I am spending spring break on a beach in Mexico with a dozen friends. The animal house college spring break isn’t necessarily my scene, but I couldn’t ignore the small part of me that wanted to take part — at least for a few days. Last night I checked my phone after a few focused hours at Mann (they’re hard to come by these days), and found three missed calls from my mom. Oh no. I immediately called her back, prepared for the worst.
“Mom? What’s wrong?”
“Hannah, I am worried about Mexico. I just heard a story about a boy who never drank very much at school but got so drunk on spring break he tried to jump into the pool from his third floor room but didn’t realize there was a window in front of him.”
Oh God. I knew she had been too uncharacteristically worry free up until this point.
“Luckily, my room is only on the second floor.”
“Hannah. Please. You’ve never been in that kind of environment! I’m concerned you’ll feel so much pressure. Who knows how much you’ll drink, if given the opportunity!”
Frustrated, I hung up. I love my mother, and I appreciate that she rarely gets this neurotic (at least with me), but I couldn’t, at the moment, deal with it — or her. Because what my mom doesn’t know (or, more realistically, knows quite well but doesn’t want to admit) is that I have been in “that kind of environment,” and I have been given the opportunity to get drunk enough to want to jump off of a balcony.
I think I can speak on behalf of most Cornellians when I say that I have been exposed to alcohol — and lots of it — for a long time, and I have, over the years, had to learn how to moderate how I drink it. Alcohol is, for many of us, no longer novel. According to Gannett, 77 percent of Cornell students drink moderately, or not at all. To me, the idea of being shitfaced wasted doesn’t seem as crazy or exciting anymore (and the hangovers are almost never worth whatever fun I had the night before). It’s a mainstay of our social lives, certainly, but it’s not quite as thrilling as it used to be. There’s no more sneaking, lying and hiding. It’s there, and we can drink — a lot — if we want to … that is, until the University enstates a mandatory dry pledging period.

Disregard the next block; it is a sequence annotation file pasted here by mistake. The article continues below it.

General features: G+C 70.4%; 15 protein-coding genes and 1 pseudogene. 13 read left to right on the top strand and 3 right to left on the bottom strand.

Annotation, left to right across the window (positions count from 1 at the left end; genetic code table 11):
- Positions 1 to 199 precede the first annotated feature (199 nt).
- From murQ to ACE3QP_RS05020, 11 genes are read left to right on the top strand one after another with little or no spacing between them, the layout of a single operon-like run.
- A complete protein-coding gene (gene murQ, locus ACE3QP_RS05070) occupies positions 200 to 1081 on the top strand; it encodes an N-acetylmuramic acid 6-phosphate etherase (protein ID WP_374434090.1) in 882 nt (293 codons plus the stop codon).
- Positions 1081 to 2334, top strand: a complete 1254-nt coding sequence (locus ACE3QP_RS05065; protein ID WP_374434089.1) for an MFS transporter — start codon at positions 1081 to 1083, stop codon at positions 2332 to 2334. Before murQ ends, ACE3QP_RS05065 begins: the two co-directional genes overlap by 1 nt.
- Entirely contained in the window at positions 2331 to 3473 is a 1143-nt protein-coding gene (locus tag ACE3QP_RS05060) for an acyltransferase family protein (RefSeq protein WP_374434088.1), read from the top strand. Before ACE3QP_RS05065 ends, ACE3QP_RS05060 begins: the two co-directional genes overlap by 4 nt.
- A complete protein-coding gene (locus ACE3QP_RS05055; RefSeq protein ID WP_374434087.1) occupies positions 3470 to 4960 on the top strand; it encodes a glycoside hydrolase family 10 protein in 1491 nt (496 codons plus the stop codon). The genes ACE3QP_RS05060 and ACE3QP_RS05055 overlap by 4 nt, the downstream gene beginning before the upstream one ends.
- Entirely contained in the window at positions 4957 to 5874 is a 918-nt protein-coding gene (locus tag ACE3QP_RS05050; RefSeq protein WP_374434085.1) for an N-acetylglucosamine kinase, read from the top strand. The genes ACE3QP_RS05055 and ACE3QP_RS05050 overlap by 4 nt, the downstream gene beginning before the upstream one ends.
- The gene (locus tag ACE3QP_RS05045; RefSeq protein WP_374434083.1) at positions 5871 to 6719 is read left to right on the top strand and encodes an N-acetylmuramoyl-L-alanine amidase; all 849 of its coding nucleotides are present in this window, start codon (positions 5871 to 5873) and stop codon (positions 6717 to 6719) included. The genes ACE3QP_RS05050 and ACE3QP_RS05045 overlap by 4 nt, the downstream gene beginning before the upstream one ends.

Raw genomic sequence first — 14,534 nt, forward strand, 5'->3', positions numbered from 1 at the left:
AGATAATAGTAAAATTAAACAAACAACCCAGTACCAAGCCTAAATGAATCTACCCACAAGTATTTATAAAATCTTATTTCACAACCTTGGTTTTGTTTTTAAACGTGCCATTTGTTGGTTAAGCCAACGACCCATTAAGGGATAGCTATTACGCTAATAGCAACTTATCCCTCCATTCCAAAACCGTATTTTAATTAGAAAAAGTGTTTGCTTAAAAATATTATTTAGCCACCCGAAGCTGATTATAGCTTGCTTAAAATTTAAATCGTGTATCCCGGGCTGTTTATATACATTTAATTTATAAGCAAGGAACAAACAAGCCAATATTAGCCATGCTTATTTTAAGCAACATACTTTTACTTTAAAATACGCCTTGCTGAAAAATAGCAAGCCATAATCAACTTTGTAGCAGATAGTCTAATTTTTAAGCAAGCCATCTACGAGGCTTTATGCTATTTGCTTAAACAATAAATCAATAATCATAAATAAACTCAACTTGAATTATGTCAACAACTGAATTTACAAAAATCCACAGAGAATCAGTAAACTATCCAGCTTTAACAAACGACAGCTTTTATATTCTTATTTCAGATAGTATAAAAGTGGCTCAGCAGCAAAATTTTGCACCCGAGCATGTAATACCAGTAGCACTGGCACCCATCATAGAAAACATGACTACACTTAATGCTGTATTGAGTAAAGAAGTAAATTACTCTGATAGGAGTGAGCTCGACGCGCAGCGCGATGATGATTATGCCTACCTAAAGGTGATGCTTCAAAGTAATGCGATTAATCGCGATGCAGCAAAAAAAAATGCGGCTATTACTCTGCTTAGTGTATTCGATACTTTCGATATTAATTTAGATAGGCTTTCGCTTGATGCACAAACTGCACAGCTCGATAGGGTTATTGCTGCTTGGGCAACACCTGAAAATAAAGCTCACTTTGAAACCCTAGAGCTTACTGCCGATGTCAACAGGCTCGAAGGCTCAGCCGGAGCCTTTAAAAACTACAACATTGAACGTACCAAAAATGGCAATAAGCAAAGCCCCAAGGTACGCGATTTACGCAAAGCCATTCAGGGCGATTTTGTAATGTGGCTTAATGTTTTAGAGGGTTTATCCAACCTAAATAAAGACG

This year, as part of a much-needed overhaul of the Greek system, the first six weeks of pledging were entirely absent of alcohol. In other words, pledges were not allowed to be drinking, nor in the presence of alcohol for the first six weeks of membership. Mixers were dry and new members were forbidden from drinking independently in Collegetown. In short, these freshmen (or sophomores or juniors) spent six weeks without taking a sip of alcohol. More than that, they were told by everyone around them that if they drank alcohol (or were caught drinking alcohol, as I don’t want to sound like my naïve mother), they would be punished. This dry period ended last week.
Not surprisingly, I received an e-mail from the president of the Panhellenic Council on Friday reporting that more students had been transported to the hospital on Thursday night (i.e. the first night post-prohibition) than during the first six weeks of the semester combined. As my mother had feared, at the first opportunity new members had to drink, they were jumping through windows.
Perhaps the administration and my mom should sit down and have a meeting about what they want to believe, and what they know to be true.
As college students, we are at a stage in our lives in which we are making mistakes and asking questions — but critically learning from our missteps. I am not saying the Greek system doesn’t have its flaws, nor am I suggesting that Cornell students don’t drink too much. We do. However, after hearing stories after sirens this weekend, it is clear that prohibition isn’t the answer. It seems that moderation — or at least desensitization — is the only solution to our university’s drinking problem. Gannett is posting flyers in every bathroom stall about “sticking to the buzz,” but the administration is banning alcohol consumption for all new members of the Greek system (which, by the way, represents a larger percentage of the student population than ever before). I commend programs like Cayuga’s Watchers that are working to make alcohol consumption safe. Alcohol — and moderate consumption of it — needs to be normalized, not forbidden. What my mom (and those serving in her role at this school) doesn’t yet understand is that being exposed to “that kind of environment” and quickly being anesthetized to it is, undoubtedly, the safer choice.
Hannah Deixler is a senior in the College of Arts and Sciences. She may be reached at firstname.lastname@example.org. Shades of Grey appears alternate Thursdays this semester.
Original Author: Hannah Deixler